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American Indian Society returns with 13th inaugural celebration

Filed Under: National | Politics
More on: ais, dc, donald trump, ncai, nmai, powwows, veterans
     
   

The last American Indian Inaugural Ball took place on January 20, 2013. Photo: Anne Arnold for Indianz.Com

Indian Country is finding plenty of ways to celebrate as the nation transitions to new leadership.

The American Indian Society of Washington, D.C., is once again preparing to welcome hundreds of tribal leaders and tribal citizens to the nation's capital next week. A slew of events, from a popular ball to a powwow, take place over four days while Republican Donald Trump assumes office as the 45th president of the United States.

"The event provides opportunities for indigenous nations within the United States to celebrate their diverse and rich cultures, discuss issues impacting Indian county, host meetings on sovereign relationships and presidential transition for each new administration," the American Indian Society said.

The festivities kick off at the Hyatt Regency Crystal City with a welcome reception on the evening of Thursday, January 19. The event follows a transition meeting hosted earlier in the day by the National Congress of American Indians.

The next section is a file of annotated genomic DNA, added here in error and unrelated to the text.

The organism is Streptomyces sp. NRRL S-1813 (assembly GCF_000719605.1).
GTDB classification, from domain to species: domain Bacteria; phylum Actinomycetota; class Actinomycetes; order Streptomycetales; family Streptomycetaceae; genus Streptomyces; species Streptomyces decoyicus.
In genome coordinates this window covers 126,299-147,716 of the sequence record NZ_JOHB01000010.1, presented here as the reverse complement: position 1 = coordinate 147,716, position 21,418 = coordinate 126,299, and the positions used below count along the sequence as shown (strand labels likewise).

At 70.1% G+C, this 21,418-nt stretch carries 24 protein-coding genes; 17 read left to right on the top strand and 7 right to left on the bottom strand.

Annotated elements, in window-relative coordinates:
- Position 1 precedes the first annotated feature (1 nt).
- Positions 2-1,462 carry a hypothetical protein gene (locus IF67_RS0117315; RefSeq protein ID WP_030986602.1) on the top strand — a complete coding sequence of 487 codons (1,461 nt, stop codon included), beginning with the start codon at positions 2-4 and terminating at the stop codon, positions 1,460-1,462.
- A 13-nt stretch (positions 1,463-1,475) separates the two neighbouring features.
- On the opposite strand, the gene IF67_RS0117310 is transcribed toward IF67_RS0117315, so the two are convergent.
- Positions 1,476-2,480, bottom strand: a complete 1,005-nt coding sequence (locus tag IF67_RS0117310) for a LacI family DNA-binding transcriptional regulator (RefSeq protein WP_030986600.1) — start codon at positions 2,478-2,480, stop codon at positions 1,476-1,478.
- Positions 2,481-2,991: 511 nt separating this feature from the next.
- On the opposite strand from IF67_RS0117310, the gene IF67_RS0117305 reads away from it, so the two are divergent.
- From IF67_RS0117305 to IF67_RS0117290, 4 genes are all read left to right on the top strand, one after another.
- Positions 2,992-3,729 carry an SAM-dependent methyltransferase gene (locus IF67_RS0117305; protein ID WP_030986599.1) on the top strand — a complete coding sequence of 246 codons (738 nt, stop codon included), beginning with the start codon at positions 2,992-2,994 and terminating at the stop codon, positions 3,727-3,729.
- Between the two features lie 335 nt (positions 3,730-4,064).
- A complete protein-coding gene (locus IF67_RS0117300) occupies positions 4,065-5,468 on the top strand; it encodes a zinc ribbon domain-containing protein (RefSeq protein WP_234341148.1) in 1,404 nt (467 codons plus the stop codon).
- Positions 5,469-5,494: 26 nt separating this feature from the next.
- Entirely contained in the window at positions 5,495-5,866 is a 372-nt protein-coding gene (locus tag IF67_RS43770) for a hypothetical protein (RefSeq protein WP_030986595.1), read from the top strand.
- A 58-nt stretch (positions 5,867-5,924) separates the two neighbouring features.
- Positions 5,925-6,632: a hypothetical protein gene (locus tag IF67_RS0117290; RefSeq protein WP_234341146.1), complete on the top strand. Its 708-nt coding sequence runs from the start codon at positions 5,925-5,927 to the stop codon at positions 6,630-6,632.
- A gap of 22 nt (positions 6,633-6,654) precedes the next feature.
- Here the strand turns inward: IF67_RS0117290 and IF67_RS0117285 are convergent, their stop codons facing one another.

The main event, of course, is the dinner and ball at the Hyatt on Friday, January 20, the day of the inauguration. The very first American Indian Inaugural Ball was held in 1969, back when the late Richard Nixon was being sworn in as president.

"Over the course of 50 years, the American Indian Inaugural Ball has expanded from a one night event into a four day celebration and remains a truly unique gathering place," the society said.

Festivities continue on Saturday with a powwow and art market. A farewell brunch on Sunday wraps up the celebration.

The AIS gala isn't the only chance for Indian Country to mark the start of the new administration either. The National Museum of the American Indian is hosting its second Native Nations Inaugural Ball, also on January 20, to raise funds for the National Native American Veterans Memorial.

While AIS and NMAI take place at the same time, forcing some to choose between the events, there's an opportunity to enjoy both. Late-night revelers can head to the Hyatt for a "Rock Your Mocs" after-party from 12am-2am.


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